Is a tomato a fruit or vegetable? You might be able to win a local trivia contest with the correct answer.
Tomatoes are technically a fruit. The ripened ovary of a seed plant and its contents are contained within the flesh of the fruit.
When your first tomato of the season arrives, you could say to your neighbor: nice fruit, eh? Course your neighbor will think you’re a bit daft, but then he already knew that because you are trying to grow tomatoes in Central Oregon.
When you are out tomato plant shopping, knowing some of the tomato plant terminology will help you make a decision. It is too late to start from seed, but not too late to make purchases from your favorite nursery even though we have passed what many consider the magical planting date of Memorial Day. In Central Oregon the recommended planting is the second week of June. Be aware of the possibility of frost and have frost protection in place.
Words like indeterminate, determinate, hybrid, open-pollinated or heirloom will give you a clue as to what you should expect.
Indeterminate will refer to the growth habit as a climbing plant. It will be easier to care for and to harvest if it’s staked rather than grown in a tomato cage. The fruit ripens over a long period of time. Cherry types are a good example.
Determinate growth usually refers to bush types that are grown in tomato cages for easier care and harvesting. The fruit ripens within a concentrated period of time.
Tomato plants left to sprawl on the ground are more susceptible to fungus and disease.
If you are interested in saving seed from your tomato crop, you need to know if your variety is an open-pollinated variety or a hybrid variety. That information may be offered on the plant tag, in a seed catalog — or Google the variety.
A hybrid is usually identified using the letter F and a number (F1, for example). The hybrid is a cross between 2 varieties to enhance a particular trait. Saved seeds from that variety may revert to one of the parent plants.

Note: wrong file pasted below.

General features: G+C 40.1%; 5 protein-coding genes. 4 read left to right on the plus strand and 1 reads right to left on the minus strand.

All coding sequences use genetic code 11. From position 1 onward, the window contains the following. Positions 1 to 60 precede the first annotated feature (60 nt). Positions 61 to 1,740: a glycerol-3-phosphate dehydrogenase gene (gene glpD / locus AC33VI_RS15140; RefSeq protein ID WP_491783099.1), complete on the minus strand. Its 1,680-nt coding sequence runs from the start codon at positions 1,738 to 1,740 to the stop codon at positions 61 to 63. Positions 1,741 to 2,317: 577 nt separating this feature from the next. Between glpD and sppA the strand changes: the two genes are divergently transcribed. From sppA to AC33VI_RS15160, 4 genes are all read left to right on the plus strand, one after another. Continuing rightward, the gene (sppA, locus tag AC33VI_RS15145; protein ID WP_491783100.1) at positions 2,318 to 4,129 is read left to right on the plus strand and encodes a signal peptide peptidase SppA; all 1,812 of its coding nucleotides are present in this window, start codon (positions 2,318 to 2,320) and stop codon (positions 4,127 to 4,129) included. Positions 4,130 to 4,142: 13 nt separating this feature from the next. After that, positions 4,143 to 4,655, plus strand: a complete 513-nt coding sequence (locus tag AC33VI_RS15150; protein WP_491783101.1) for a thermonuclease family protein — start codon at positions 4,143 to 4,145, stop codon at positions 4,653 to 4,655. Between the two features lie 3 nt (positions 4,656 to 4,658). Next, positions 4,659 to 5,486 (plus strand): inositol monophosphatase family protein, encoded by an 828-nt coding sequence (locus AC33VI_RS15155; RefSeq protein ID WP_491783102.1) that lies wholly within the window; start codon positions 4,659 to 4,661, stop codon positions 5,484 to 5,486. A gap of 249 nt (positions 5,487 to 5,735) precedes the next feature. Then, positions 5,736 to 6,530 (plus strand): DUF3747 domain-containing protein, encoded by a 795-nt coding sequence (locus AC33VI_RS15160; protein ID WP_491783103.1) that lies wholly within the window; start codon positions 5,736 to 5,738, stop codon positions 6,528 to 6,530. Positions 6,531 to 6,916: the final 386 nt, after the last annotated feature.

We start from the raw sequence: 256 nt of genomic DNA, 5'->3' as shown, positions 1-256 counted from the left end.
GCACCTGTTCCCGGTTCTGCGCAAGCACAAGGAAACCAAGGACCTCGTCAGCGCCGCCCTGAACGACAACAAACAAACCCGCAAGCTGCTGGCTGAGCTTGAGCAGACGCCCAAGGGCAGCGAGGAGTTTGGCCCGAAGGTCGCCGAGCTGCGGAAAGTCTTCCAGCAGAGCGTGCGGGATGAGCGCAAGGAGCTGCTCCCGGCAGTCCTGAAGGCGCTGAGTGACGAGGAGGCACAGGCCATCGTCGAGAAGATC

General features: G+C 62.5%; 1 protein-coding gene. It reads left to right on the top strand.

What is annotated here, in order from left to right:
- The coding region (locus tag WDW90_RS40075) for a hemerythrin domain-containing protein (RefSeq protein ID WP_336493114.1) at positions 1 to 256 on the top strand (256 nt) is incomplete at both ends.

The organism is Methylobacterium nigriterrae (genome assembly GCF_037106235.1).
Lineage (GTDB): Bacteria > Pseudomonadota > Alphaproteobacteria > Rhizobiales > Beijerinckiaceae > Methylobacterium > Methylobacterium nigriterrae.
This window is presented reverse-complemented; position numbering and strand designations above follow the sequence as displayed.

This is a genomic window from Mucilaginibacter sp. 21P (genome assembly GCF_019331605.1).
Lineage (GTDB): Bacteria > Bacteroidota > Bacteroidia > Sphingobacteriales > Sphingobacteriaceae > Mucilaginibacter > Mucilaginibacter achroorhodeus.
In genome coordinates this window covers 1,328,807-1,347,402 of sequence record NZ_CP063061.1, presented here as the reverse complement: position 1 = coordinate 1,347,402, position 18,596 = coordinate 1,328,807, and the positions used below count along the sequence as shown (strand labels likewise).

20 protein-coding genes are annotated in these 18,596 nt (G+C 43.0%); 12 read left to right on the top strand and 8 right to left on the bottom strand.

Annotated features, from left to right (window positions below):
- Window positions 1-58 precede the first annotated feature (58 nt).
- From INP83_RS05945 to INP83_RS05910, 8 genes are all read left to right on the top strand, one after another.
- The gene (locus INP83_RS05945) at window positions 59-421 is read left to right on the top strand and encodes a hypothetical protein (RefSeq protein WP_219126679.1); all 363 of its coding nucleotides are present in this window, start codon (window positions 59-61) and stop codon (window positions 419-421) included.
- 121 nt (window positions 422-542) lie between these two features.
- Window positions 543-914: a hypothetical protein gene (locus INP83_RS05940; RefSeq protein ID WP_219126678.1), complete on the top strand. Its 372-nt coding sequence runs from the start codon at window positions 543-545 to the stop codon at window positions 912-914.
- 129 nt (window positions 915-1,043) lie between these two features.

Open-pollinated plants are identified on the tag or in a catalog as OP, and can be saved.
Not a multitasking plant
When buying a tomato plant, the natural instinct is to look for the biggest plant with blossoms or maybe even a tiny tomato forming. Do not use that as a criteria. In classes I have taught over many years, I reinforce the fact that a tomato plant is not a multitasker, unlike its purchaser.
Any blossoms or forming tomatoes need to be pinched out. The plant does not have enough energy to settle its roots into a new and different soil composition, plus continue developing the blossom or ripening a set tomato all at the same time. It is more important that the energy goes into the root system settling in and then progress will move forward as it should.
Planting tomato starts
For those new to tomato culture, it may come as a shock to know that your plant should be planted to a depth of the first leaves. Tomatoes have the ability to develop roots all along the buried stem which effectively increases the size of the roots system and increases plant growth.
If your plants are tall (leggy), rather than dig a hole as deep as the hardpan, dig a horizontal trench and lay the plant sideways, gently bending it upward (usually about a 30-degree angle) leaving only the top 5 or 6 inches of the plant exposed. Doing so has another advantage in our climate. The roots are closer to the surface and will be warmer than the roots of a deeply dug plant.
For more information:
Read Grow Your Own Tomatoes and Tomatillos at catalog.extension.oregon state.edu/ec1333/html